Again relying on the Miter Gauge's accuracy, I cut each strip to length. I will be making two lattice units, each of which requires 6 strips. To assemble the lattice, simply lay out three of them with the dado cut facing up, then lay the other three over them with the dado facing down until they interconnect. I used a dab of carpenter's glue in each dado slot, ensured they were square, then clamped them until they were dry. When I showed the lattice work to my wife, she mentioned that if I had made four of them, she was going to keep 'em for herself, since they would make nice coasters!

The next step was to begin construction of the door frame. I began with the two stiles (vertical pieces) and using a micro-biscuit cutter and #3 biscuits, assembled the center piece to the stiles. Again, clamp the pieces until the glue has dried.

Now I simply need to slide the lattice work into the door frame. The lattice units are simply butt-jointed to the frame. This took a bit of fitting and trimming to get everything to fit, but once they were fit, they were glued and clamped.

The last step in assembling the frame was to attach the top and bottom rails to the door. Again, biscuits were used as well as gluing and clamping. After the assembly was finished, there were a few gaps here and there. I think this would almost be impossible to make without at least some imperfections. But the gaps were generally paper-thick, so a bit of wood filler took care of the problem.

Due to the tolerances and difficulty with working with wood, there was some uneveness between all of the parts - which is really to be expected. Therefore, the next step is to sand the entire door until everything is smooth and flush. This is not really that difficult - assuming the various parts are fairly close together to begin with. But, if it is a sloppy fit, no amount of sanding may fix it.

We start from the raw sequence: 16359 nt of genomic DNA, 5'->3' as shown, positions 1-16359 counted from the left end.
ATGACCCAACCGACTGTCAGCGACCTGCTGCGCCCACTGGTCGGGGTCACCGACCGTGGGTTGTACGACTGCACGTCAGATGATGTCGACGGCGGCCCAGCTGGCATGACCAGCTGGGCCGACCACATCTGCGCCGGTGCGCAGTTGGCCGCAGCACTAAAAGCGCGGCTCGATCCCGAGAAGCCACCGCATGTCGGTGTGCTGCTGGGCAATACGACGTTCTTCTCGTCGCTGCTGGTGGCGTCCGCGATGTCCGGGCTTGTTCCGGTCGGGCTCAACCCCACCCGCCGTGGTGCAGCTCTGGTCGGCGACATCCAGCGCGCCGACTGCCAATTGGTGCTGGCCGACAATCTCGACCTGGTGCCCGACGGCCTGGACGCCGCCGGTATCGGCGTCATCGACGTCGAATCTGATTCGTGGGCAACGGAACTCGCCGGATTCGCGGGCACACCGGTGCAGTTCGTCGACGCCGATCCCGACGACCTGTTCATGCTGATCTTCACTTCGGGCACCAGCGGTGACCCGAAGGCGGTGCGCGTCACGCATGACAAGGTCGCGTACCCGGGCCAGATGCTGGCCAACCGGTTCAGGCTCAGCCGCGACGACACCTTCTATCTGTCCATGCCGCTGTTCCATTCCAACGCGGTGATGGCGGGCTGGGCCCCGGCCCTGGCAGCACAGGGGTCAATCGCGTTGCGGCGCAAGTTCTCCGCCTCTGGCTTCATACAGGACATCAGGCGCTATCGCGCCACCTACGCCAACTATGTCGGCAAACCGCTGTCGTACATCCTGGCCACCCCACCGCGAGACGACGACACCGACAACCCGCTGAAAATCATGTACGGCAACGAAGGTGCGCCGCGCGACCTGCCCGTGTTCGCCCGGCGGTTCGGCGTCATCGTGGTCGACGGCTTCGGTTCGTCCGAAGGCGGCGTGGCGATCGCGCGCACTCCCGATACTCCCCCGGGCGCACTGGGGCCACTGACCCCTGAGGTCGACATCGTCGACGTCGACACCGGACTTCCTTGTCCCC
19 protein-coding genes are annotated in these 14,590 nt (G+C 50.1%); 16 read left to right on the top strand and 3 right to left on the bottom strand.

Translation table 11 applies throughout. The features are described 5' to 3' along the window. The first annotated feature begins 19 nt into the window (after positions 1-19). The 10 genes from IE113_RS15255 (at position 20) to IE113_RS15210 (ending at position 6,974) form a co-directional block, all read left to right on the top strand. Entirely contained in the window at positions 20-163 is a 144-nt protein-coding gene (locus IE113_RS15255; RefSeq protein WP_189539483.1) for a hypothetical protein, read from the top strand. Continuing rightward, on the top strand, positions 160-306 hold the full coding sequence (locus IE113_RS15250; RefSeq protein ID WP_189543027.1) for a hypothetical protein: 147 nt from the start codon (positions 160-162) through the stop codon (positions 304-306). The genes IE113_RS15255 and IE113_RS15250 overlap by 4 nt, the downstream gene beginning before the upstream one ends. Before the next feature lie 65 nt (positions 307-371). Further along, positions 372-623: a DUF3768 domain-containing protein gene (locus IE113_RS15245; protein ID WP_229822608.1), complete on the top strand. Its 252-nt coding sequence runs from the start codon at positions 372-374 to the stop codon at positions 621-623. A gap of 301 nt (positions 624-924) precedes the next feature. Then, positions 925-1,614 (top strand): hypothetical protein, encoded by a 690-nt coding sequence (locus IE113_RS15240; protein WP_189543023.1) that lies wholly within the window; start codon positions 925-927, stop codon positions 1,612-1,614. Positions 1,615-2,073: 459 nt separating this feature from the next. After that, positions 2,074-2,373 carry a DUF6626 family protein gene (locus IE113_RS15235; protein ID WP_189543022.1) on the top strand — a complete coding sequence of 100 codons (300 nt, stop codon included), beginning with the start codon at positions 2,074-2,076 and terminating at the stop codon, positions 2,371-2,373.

The next step is to finish the door with a nice, durable, glossy finish. For this project, I used Epifanes hi-gloss finish, which resulted in an outstanding gloss.

For simplicity sake, and to maintain the no-hinge look, I used Blum blind euro-hinges for the door. Unfortunately, the standard Blum hinge uses a 35mm cup size, but they also have a mini-hinge product available for narrow stiles that requires a 26mm hole. This is the hinge I used. The door will be mounted "face-frame", so I also need an adapter plate from Blum for this purpose.

The hinges are Blum part number 71M0550, and the face-frame plate is 175H6000. These may need to be special ordered by a Blum dealer.

I chose the same type of door pulls so common on boat cabinetry, but to maintain the contrast concept, I chose a brass pull (the other cabinets use a silver pull).

The door swings open to the rear of the boat, and allows access to both the DVD player and other items we may wish to store here. You can also see the rear berth's stereo amp in this closet.

To me, this little project really makes the difference on the boat. It only took a day or so for the construction, and the cost was really more in time than materials. This is the the contrast I was looking for, and I think it complements the existing doors quite nicely.